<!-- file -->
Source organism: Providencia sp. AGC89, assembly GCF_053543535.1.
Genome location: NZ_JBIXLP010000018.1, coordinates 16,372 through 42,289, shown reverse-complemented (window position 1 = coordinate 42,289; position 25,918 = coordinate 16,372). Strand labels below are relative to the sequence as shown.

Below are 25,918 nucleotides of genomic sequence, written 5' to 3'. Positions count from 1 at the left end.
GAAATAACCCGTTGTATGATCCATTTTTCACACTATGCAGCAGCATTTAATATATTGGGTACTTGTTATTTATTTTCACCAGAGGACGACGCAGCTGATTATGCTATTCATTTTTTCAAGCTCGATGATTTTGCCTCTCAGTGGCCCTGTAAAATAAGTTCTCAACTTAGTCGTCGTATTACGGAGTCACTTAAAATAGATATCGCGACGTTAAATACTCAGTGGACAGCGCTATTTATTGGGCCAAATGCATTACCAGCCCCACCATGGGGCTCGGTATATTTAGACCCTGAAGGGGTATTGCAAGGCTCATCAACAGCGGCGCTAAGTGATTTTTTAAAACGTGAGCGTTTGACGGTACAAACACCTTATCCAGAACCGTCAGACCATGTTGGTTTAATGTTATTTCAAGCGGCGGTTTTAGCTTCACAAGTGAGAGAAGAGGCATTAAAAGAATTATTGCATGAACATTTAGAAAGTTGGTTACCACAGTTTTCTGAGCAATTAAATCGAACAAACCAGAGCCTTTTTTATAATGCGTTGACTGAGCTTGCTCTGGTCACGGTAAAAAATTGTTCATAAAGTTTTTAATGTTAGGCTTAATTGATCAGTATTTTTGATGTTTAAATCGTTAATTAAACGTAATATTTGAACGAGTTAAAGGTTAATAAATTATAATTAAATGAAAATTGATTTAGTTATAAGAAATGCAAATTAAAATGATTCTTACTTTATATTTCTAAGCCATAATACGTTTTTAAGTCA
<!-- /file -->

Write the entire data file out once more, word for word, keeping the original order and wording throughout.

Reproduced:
Source organism: Providencia sp. AGC89, assembly GCF_053543535.1.
Genome location: NZ_JBIXLP010000018.1, coordinates 16,372 through 42,289, shown reverse-complemented (window position 1 = coordinate 42,289; position 25,918 = coordinate 16,372). Strand labels below are relative to the sequence as shown.

Below are 25,918 nucleotides of genomic sequence, written 5' to 3'. Positions count from 1 at the left end.
GAAATAACCCGTTGTATGATCCATTTTTCACACTATGCAGCAGCATTTAATATATTGGGTACTTGTTATTTATTTTCACCAGAGGACGACGCAGCTGATTATGCTATTCATTTTTTCAAGCTCGATGATTTTGCCTCTCAGTGGCCCTGTAAAATAAGTTCTCAACTTAGTCGTCGTATTACGGAGTCACTTAAAATAGATATCGCGACGTTAAATACTCAGTGGACAGCGCTATTTATTGGGCCAAATGCATTACCAGCCCCACCATGGGGCTCGGTATATTTAGACCCTGAAGGGGTATTGCAAGGCTCATCAACAGCGGCGCTAAGTGATTTTTTAAAACGTGAGCGTTTGACGGTACAAACACCTTATCCAGAACCGTCAGACCATGTTGGTTTAATGTTATTTCAAGCGGCGGTTTTAGCTTCACAAGTGAGAGAAGAGGCATTAAAAGAATTATTGCATGAACATTTAGAAAGTTGGTTACCACAGTTTTCTGAGCAATTAAATCGAACAAACCAGAGCCTTTTTTATAATGCGTTGACTGAGCTTGCTCTGGTCACGGTAAAAAATTGTTCATAAAGTTTTTAATGTTAGGCTTAATTGATCAGTATTTTTGATGTTTAAATCGTTAATTAAACGTAATATTTGAACGAGTTAAAGGTTAATAAATTATAATTAAATGAAAATTGATTTAGTTATAAGAAATGCAAATTAAAATGATTCTTACTTTATATTTCTAAGCCATAATACGTTTTTAAGTCA